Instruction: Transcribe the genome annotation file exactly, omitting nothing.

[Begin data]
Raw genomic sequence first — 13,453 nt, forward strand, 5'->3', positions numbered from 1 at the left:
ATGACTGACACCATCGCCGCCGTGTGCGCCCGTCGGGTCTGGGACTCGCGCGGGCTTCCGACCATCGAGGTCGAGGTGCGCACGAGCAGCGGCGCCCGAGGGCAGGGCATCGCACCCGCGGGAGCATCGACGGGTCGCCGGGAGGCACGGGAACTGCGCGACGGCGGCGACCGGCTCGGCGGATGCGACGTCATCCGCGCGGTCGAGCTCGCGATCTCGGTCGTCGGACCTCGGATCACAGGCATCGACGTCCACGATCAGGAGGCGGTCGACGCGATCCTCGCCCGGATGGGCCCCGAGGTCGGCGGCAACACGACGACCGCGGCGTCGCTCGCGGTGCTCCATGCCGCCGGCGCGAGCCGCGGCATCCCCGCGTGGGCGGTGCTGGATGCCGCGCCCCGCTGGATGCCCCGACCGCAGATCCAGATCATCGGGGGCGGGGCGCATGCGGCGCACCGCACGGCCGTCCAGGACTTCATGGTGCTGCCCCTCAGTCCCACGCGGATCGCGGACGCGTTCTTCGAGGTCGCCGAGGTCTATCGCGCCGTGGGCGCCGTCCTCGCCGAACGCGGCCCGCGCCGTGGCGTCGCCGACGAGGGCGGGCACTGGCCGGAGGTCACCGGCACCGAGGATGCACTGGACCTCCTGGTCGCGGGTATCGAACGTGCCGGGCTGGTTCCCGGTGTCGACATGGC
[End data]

Raw genomic sequence first — 13,453 nt, forward strand, 5'->3', positions numbered from 1 at the left:
ATGACTGACACCATCGCCGCCGTGTGCGCCCGTCGGGTCTGGGACTCGCGCGGGCTTCCGACCATCGAGGTCGAGGTGCGCACGAGCAGCGGCGCCCGAGGGCAGGGCATCGCACCCGCGGGAGCATCGACGGGTCGCCGGGAGGCACGGGAACTGCGCGACGGCGGCGACCGGCTCGGCGGATGCGACGTCATCCGCGCGGTCGAGCTCGCGATCTCGGTCGTCGGACCTCGGATCACAGGCATCGACGTCCACGATCAGGAGGCGGTCGACGCGATCCTCGCCCGGATGGGCCCCGAGGTCGGCGGCAACACGACGACCGCGGCGTCGCTCGCGGTGCTCCATGCCGCCGGCGCGAGCCGCGGCATCCCCGCGTGGGCGGTGCTGGATGCCGCGCCCCGCTGGATGCCCCGACCGCAGATCCAGATCATCGGGGGCGGGGCGCATGCGGCGCACCGCACGGCCGTCCAGGACTTCATGGTGCTGCCCCTCAGTCCCACGCGGATCGCGGACGCGTTCTTCGAGGTCGCCGAGGTCTATCGCGCCGTGGGCGCCGTCCTCGCCGAACGCGGCCCGCGCCGTGGCGTCGCCGACGAGGGCGGGCACTGGCCGGAGGTCACCGGCACCGAGGATGCACTGGACCTCCTGGTCGCGGGTATCGAACGTGCCGGGCTGGTTCCCGGTGTCGACATGGC